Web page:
Like the toccata the concluding allegro [D-2,T-4] has two contrasting themes, a snickering repetitive ditty [00:00] and shimmering sinuous melody [01:48]. They're tossed back and forth with rhythmic abandon in a virtuosic fireworks display devoid of any profundities.

The next piece started out as the composer's second symphony, but finally became the Sinfonia concertante in F sharp major (1958-62) scored for piano, three trumpets and strings of 1958-62. In three movements, the first has the simple metronomic marking of 76 quarter note beats per minute [D-2, T-5], and opens with sustained trumpet chords [00:00]. The piano soon plays a solemn chorale-like melody (SC) [00:03], and the movement then turns into a poor man's version of the opening one from Stravinsky's Symphony of Psalms (1930-48).

The andante [D-2, T-6] builds to a pretentious climax, and fades away in a mundane manner. The piece then ends in a presto [D-2, T-7], which is a rondo with nettlesome trumpet outbursts, and magniloquent passages for soloist and tutti that include a fitful cadenza [03:54-04:45]. Despite a final attempt to bring things full circle with recollections of SC [05:13], there's a bluster and arbitrariness about this work that some may find make it the least desirable one here.

The album is filled out with the fourth concerto of 1993-4 (OCAR) calling for full orchestra. With rancorous opening and closing movements surrounding a warmhearted one, this could well be called the composer's "Jekyll and Hyde" concerto.

It gets off to an arresting allegro start [D-2, T-8] with angry explosive tutti chords [00:00] soon followed by aggressive piano passagework [00:08]. The whole movement is a lengthy development with hints of a lovely Kern-like melody (LK) [00:36, 00:50, 02:52, 04:31] that never fully flowers, making Williamson one heck of a melodic tease!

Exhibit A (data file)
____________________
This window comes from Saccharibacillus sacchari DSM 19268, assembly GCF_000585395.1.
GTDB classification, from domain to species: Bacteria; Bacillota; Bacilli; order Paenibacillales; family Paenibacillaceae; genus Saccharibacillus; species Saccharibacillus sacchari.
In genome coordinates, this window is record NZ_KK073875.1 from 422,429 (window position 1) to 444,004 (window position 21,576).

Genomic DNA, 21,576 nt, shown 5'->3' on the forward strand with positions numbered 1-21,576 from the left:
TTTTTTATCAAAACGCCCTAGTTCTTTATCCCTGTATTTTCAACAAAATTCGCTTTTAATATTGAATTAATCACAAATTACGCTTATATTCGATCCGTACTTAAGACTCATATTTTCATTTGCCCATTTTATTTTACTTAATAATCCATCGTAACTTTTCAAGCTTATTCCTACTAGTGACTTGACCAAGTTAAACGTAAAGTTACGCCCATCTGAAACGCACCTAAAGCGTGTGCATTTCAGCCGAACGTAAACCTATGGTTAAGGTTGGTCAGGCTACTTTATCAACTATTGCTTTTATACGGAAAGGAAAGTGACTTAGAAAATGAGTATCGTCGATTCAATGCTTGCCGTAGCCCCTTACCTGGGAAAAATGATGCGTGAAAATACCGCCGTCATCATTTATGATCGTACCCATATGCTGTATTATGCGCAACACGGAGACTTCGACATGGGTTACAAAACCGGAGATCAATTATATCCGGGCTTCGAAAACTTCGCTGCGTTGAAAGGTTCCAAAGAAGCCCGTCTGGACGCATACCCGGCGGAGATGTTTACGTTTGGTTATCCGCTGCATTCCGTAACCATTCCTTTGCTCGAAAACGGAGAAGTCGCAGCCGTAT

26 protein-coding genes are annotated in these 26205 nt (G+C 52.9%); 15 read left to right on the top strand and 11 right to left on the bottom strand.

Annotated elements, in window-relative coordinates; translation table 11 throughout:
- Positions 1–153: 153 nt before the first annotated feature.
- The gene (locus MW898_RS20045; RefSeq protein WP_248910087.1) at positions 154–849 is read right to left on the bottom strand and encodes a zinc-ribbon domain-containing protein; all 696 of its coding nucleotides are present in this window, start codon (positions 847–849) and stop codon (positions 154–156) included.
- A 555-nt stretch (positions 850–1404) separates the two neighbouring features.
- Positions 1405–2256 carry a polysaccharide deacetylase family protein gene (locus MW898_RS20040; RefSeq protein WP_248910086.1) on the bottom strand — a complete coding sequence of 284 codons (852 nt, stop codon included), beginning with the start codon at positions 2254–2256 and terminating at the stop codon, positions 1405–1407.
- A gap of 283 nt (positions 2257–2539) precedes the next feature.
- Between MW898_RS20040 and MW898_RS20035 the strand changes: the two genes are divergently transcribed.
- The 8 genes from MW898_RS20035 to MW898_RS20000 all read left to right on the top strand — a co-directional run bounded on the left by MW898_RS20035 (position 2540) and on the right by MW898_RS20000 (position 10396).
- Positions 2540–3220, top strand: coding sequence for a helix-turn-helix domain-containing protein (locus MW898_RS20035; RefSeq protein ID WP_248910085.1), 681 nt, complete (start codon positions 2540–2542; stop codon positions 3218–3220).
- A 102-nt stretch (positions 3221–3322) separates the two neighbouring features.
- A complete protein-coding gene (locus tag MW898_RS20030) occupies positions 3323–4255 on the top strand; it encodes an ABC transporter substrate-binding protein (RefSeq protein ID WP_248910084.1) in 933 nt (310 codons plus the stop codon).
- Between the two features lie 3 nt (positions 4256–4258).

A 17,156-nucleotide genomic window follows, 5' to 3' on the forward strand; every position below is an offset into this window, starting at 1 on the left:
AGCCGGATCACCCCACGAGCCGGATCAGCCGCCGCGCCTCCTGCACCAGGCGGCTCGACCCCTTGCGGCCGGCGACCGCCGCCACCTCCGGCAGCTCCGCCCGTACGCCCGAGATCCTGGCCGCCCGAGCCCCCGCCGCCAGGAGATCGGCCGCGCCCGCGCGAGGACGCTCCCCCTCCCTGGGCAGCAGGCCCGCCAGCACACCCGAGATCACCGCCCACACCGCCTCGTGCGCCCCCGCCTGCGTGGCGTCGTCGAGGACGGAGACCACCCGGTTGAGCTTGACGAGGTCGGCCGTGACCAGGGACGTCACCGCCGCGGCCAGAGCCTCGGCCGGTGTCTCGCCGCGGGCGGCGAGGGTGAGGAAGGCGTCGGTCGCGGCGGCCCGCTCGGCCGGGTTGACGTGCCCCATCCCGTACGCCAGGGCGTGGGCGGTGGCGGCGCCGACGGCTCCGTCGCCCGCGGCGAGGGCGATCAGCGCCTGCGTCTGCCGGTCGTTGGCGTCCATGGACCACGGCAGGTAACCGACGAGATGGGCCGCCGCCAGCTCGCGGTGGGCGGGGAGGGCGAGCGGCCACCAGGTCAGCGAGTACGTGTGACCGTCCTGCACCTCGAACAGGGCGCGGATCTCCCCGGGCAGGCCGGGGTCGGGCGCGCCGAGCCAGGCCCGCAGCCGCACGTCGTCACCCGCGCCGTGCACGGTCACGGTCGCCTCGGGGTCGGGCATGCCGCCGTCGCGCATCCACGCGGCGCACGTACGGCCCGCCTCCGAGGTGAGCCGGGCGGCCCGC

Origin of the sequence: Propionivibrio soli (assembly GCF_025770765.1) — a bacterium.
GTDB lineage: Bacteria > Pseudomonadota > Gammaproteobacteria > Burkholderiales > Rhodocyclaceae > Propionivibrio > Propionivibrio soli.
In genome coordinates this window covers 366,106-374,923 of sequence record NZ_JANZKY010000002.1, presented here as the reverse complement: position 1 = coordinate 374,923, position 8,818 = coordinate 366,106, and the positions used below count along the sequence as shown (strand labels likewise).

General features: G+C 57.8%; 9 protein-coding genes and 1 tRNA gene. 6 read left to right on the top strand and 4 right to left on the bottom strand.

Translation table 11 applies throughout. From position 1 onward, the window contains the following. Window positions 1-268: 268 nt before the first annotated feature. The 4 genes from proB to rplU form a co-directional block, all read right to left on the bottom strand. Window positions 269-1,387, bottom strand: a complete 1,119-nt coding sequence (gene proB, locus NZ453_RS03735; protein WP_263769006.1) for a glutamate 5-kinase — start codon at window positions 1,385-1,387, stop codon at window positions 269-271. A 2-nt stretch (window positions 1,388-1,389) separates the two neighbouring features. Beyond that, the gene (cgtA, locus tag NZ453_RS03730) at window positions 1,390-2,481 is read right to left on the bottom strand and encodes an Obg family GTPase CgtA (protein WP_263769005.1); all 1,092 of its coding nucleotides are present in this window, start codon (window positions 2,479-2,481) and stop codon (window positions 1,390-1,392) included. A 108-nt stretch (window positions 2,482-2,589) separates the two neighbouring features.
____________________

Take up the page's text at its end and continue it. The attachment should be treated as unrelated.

Then he does a complete about-face in the Andante piacevole (Agreeably Slow) [D-2, T-9]. This is dominated by an attractive LK-related idea (AL) [00:10], all of whose melodic possibilities are dramatically explored in romantic fashion.

The last allegro has all the energy of the opening one with contorted allusions to LK and AL. But try as they might [01:54] neither can overcome the malevolent rhythmic forces at work. This strange concerto then ends violently in the world of Mr. Hyde.

Australian pianist Piers Lane, who's been lauded in these pages for his recordings with the Goldener String Quartet (see 20 June 2012), proves to be an equally effective soloist in these Williamson works. The Tasmanian Symphony Orchestra gives him splendid support under Howard Shelley, who wears two hats in the double concerto where he's the second pianist, and conducts from the keyboard.

Made in 2012 and 2013 by the same production staff at the Federation Concert Hall in Hobart, Tasmania, the recordings are very good and sound consistent. They project a generous, clearly focused sonic image perfectly suited to the assembled forces in a warm ideally reverberant venue. The balance between soloists and tutti is well maintained, but the three trumpets in the Sinfonia... are overpowering, and would have been more effective at a greater distance.

The instrumental timbre is bright with a pronounced percussive edge in Williamson's twitchy rhythmic movements. In that regard there is occasional digital clutter in upper forte piano as well as string passages.

-- Bob McQuiston, Classical Lost and Found (, S140509)